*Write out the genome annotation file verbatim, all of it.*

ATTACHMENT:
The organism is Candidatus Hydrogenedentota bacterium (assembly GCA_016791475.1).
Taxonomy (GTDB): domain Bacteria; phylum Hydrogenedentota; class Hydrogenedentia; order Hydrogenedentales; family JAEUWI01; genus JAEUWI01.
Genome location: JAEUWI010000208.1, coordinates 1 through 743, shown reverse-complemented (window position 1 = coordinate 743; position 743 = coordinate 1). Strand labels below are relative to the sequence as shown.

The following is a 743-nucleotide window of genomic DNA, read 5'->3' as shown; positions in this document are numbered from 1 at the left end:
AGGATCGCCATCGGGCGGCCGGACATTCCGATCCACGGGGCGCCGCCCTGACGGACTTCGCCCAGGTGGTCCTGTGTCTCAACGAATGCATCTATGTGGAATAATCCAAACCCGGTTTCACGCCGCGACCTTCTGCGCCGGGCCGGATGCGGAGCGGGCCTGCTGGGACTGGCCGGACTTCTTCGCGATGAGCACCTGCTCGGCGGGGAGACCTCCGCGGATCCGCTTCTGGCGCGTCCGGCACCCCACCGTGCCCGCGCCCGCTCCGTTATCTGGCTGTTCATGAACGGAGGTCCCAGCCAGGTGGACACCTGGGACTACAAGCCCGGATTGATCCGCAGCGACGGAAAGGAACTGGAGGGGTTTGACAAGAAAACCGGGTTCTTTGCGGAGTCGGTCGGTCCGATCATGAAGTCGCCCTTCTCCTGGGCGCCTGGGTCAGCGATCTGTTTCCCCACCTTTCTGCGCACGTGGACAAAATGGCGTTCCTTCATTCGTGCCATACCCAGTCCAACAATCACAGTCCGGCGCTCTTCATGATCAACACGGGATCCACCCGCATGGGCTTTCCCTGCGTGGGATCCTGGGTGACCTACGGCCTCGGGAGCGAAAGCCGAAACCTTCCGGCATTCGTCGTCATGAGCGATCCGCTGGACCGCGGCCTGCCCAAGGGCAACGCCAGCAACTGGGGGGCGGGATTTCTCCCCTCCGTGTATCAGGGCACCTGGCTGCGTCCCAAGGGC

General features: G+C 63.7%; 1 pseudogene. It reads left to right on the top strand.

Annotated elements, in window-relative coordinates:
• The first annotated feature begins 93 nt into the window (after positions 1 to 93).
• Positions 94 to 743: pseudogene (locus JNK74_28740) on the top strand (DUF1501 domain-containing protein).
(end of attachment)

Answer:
The organism is Candidatus Hydrogenedentota bacterium (assembly GCA_016791475.1).
Taxonomy (GTDB): domain Bacteria; phylum Hydrogenedentota; class Hydrogenedentia; order Hydrogenedentales; family JAEUWI01; genus JAEUWI01.
Genome location: JAEUWI010000208.1, coordinates 1 through 743, shown reverse-complemented (window position 1 = coordinate 743; position 743 = coordinate 1). Strand labels below are relative to the sequence as shown.

The following is a 743-nucleotide window of genomic DNA, read 5'->3' as shown; positions in this document are numbered from 1 at the left end:
AGGATCGCCATCGGGCGGCCGGACATTCCGATCCACGGGGCGCCGCCCTGACGGACTTCGCCCAGGTGGTCCTGTGTCTCAACGAATGCATCTATGTGGAATAATCCAAACCCGGTTTCACGCCGCGACCTTCTGCGCCGGGCCGGATGCGGAGCGGGCCTGCTGGGACTGGCCGGACTTCTTCGCGATGAGCACCTGCTCGGCGGGGAGACCTCCGCGGATCCGCTTCTGGCGCGTCCGGCACCCCACCGTGCCCGCGCCCGCTCCGTTATCTGGCTGTTCATGAACGGAGGTCCCAGCCAGGTGGACACCTGGGACTACAAGCCCGGATTGATCCGCAGCGACGGAAAGGAACTGGAGGGGTTTGACAAGAAAACCGGGTTCTTTGCGGAGTCGGTCGGTCCGATCATGAAGTCGCCCTTCTCCTGGGCGCCTGGGTCAGCGATCTGTTTCCCCACCTTTCTGCGCACGTGGACAAAATGGCGTTCCTTCATTCGTGCCATACCCAGTCCAACAATCACAGTCCGGCGCTCTTCATGATCAACACGGGATCCACCCGCATGGGCTTTCCCTGCGTGGGATCCTGGGTGACCTACGGCCTCGGGAGCGAAAGCCGAAACCTTCCGGCATTCGTCGTCATGAGCGATCCGCTGGACCGCGGCCTGCCCAAGGGCAACGCCAGCAACTGGGGGGCGGGATTTCTCCCCTCCGTGTATCAGGGCACCTGGCTGCGTCCCAAGGGC

General features: G+C 63.7%; 1 pseudogene. It reads left to right on the top strand.

Annotated elements, in window-relative coordinates:
• The first annotated feature begins 93 nt into the window (after positions 1 to 93).
• Positions 94 to 743: pseudogene (locus JNK74_28740) on the top strand (DUF1501 domain-containing protein).